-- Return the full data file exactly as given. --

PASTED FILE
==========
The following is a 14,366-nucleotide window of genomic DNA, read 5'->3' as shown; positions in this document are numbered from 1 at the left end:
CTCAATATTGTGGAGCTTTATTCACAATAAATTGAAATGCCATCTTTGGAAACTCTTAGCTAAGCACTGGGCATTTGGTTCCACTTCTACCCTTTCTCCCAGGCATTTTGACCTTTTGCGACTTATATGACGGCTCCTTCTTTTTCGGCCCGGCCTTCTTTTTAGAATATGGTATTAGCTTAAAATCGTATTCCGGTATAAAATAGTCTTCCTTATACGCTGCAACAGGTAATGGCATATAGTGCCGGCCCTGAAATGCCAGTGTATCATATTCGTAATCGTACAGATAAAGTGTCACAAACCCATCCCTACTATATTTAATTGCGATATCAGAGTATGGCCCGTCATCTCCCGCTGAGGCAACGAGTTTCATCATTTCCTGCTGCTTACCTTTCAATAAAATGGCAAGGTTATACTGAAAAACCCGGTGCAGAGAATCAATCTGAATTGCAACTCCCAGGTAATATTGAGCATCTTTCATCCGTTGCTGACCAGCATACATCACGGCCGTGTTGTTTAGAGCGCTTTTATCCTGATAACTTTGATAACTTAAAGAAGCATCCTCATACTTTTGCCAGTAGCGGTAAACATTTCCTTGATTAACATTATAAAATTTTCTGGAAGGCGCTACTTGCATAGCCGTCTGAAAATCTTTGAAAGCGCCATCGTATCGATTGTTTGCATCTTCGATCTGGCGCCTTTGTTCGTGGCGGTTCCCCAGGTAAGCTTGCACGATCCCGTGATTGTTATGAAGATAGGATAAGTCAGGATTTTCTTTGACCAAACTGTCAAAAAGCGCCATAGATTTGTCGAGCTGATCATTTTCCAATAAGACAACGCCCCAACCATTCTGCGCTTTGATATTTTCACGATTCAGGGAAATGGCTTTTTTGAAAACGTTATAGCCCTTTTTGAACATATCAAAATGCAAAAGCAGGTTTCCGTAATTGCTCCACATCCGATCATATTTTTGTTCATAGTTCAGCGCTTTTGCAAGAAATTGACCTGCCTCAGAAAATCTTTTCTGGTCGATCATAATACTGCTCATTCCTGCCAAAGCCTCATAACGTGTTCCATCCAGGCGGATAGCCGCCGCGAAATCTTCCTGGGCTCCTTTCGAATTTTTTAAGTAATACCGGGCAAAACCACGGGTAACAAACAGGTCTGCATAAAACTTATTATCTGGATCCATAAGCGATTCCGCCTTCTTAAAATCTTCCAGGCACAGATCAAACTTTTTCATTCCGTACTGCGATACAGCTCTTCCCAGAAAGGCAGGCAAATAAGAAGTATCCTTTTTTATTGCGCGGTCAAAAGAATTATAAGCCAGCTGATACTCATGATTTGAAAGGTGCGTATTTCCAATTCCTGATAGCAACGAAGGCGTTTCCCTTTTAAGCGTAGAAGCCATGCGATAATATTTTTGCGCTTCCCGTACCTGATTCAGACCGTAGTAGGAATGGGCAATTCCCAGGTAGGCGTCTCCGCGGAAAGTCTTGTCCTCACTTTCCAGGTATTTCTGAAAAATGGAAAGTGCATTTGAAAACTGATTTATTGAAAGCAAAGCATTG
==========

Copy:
The following is a 14,366-nucleotide window of genomic DNA, read 5'->3' as shown; positions in this document are numbered from 1 at the left end:
CTCAATATTGTGGAGCTTTATTCACAATAAATTGAAATGCCATCTTTGGAAACTCTTAGCTAAGCACTGGGCATTTGGTTCCACTTCTACCCTTTCTCCCAGGCATTTTGACCTTTTGCGACTTATATGACGGCTCCTTCTTTTTCGGCCCGGCCTTCTTTTTAGAATATGGTATTAGCTTAAAATCGTATTCCGGTATAAAATAGTCTTCCTTATACGCTGCAACAGGTAATGGCATATAGTGCCGGCCCTGAAATGCCAGTGTATCATATTCGTAATCGTACAGATAAAGTGTCACAAACCCATCCCTACTATATTTAATTGCGATATCAGAGTATGGCCCGTCATCTCCCGCTGAGGCAACGAGTTTCATCATTTCCTGCTGCTTACCTTTCAATAAAATGGCAAGGTTATACTGAAAAACCCGGTGCAGAGAATCAATCTGAATTGCAACTCCCAGGTAATATTGAGCATCTTTCATCCGTTGCTGACCAGCATACATCACGGCCGTGTTGTTTAGAGCGCTTTTATCCTGATAACTTTGATAACTTAAAGAAGCATCCTCATACTTTTGCCAGTAGCGGTAAACATTTCCTTGATTAACATTATAAAATTTTCTGGAAGGCGCTACTTGCATAGCCGTCTGAAAATCTTTGAAAGCGCCATCGTATCGATTGTTTGCATCTTCGATCTGGCGCCTTTGTTCGTGGCGGTTCCCCAGGTAAGCTTGCACGATCCCGTGATTGTTATGAAGATAGGATAAGTCAGGATTTTCTTTGACCAAACTGTCAAAAAGCGCCATAGATTTGTCGAGCTGATCATTTTCCAATAAGACAACGCCCCAACCATTCTGCGCTTTGATATTTTCACGATTCAGGGAAATGGCTTTTTTGAAAACGTTATAGCCCTTTTTGAACATATCAAAATGCAAAAGCAGGTTTCCGTAATTGCTCCACATCCGATCATATTTTTGTTCATAGTTCAGCGCTTTTGCAAGAAATTGACCTGCCTCAGAAAATCTTTTCTGGTCGATCATAATACTGCTCATTCCTGCCAAAGCCTCATAACGTGTTCCATCCAGGCGGATAGCCGCCGCGAAATCTTCCTGGGCTCCTTTCGAATTTTTTAAGTAATACCGGGCAAAACCACGGGTAACAAACAGGTCTGCATAAAACTTATTATCTGGATCCATAAGCGATTCCGCCTTCTTAAAATCTTCCAGGCACAGATCAAACTTTTTCATTCCGTACTGCGATACAGCTCTTCCCAGAAAGGCAGGCAAATAAGAAGTATCCTTTTTTATTGCGCGGTCAAAAGAATTATAAGCCAGCTGATACTCATGATTTGAAAGGTGCGTATTTCCAATTCCTGATAGCAACGAAGGCGTTTCCCTTTTAAGCGTAGAAGCCATGCGATAATATTTTTGCGCTTCCCGTACCTGATTCAGACCGTAGTAGGAATGGGCAATTCCCAGGTAGGCGTCTCCGCGGAAAGTCTTGTCCTCACTTTCCAGGTATTTCTGAAAAATGGAAAGTGCATTTGAAAACTGATTTATTGAAAGCAAAGCATTG